On 15 January 2008, al-Zahar's son Hussam, a member of IQB, was reportedly killed in an IDF air strike[2] on a car full of Hamas fighters in northern Gaza.

In 2010, al-Zahar revealed to the press that Yasser Arafat had instructed Hamas to launch militant attacks—including suicide bombings—against Israel in 2000, due to peace talks not going anywhere.[5]

Incitement controversy

During the 2008–2009 Gaza War, al-Zahar, during a television broadcast, was reported to have said that the Israelis "have legitimised the murder of their own children by killing the children of Palestine... They have legitimised the killing of their people all over the world by killing our people."[6] This remark was widely reported as advocating the "murder" of Jewish children worldwide.[7][8][9] Maajid Nawaz condemned the remarks as "depraved" and "perverse Al-Qaeda logic," writing that, as opposed to Hamas, "Israel does not have an active policy of deliberately capturing children to murder them, or even deliberately murdering civilians for that matter."[10] Basim Naim, the minister of health in the Hamas government in Gaza, said Zahar's statements had been misquoted and mistranslated, and that what he did was to "warn that by carrying out these barbaric massacres of children and women, and by destroying our mosques, the Zionists are creating the conditions for people to believe it is justified or legitimate to take revenge....Dr Zahar did not even mention 'Jews' in his comments".[11]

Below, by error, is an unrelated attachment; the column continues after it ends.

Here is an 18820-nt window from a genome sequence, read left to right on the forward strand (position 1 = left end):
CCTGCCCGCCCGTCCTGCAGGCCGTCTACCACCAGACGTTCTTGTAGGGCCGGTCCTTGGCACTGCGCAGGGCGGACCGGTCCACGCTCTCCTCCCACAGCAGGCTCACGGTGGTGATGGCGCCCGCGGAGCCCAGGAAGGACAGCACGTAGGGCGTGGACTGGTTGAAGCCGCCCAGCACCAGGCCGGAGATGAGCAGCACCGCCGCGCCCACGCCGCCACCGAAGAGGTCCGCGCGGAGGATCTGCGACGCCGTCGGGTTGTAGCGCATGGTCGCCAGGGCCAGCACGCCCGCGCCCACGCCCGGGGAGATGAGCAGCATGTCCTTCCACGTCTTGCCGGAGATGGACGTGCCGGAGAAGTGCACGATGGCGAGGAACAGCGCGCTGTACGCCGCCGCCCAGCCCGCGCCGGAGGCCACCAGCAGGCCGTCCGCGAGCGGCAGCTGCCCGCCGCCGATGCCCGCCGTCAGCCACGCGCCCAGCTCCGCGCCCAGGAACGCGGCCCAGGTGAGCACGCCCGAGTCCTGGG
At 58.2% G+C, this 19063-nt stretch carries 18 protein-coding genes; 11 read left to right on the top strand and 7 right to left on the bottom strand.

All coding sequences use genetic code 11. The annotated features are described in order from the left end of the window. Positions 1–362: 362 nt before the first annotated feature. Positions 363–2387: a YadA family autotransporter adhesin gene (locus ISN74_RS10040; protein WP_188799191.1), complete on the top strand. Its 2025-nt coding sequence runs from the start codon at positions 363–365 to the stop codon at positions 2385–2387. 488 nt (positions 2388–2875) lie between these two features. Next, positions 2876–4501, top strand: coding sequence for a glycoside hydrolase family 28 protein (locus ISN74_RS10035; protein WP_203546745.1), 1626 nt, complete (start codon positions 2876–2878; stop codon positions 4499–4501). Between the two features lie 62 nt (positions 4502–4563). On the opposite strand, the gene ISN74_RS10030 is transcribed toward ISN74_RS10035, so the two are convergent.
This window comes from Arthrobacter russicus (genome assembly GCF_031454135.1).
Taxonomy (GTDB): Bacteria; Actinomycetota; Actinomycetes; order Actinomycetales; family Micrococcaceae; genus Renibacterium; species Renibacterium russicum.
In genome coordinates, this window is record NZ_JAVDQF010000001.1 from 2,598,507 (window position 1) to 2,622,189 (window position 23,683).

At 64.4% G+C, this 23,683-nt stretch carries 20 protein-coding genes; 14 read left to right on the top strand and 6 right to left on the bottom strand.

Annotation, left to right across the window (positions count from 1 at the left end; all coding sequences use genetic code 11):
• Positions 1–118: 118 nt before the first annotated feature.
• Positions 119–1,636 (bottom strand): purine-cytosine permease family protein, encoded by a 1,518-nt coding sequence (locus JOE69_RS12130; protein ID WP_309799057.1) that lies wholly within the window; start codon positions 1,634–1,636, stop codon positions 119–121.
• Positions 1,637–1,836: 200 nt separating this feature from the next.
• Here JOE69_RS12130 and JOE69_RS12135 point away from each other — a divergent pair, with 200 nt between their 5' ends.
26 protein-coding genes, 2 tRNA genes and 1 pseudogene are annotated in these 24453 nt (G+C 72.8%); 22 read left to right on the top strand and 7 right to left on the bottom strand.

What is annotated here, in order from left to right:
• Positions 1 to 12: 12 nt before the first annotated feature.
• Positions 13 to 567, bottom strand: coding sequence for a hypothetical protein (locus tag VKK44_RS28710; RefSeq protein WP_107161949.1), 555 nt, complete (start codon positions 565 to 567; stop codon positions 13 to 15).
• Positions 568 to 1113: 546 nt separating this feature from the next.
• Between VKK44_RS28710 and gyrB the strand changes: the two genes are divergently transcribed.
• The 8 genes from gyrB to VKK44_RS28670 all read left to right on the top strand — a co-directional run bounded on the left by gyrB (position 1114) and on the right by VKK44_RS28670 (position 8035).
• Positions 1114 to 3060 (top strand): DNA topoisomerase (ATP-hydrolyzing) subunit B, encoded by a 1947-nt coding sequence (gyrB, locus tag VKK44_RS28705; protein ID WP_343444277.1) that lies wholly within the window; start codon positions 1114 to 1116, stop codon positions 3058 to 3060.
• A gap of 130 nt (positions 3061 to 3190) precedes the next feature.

Park51 endorsement

In an interview on New York's WABC radio, al-Zahar was asked by Aaron Klein to comment on the construction of the mosque Park51 near the World Trade Center site. Zahar, endorsed the building, by saying, "We have to build the mosque as you are allowed to build the church and the Israeli are building their holy places. We have to build everywhere – in every area we have Muslims, we have to pray, and this mosque is the only site of prayer especially for the people when they are looking to be in the group – not individual".[12][13][14][15]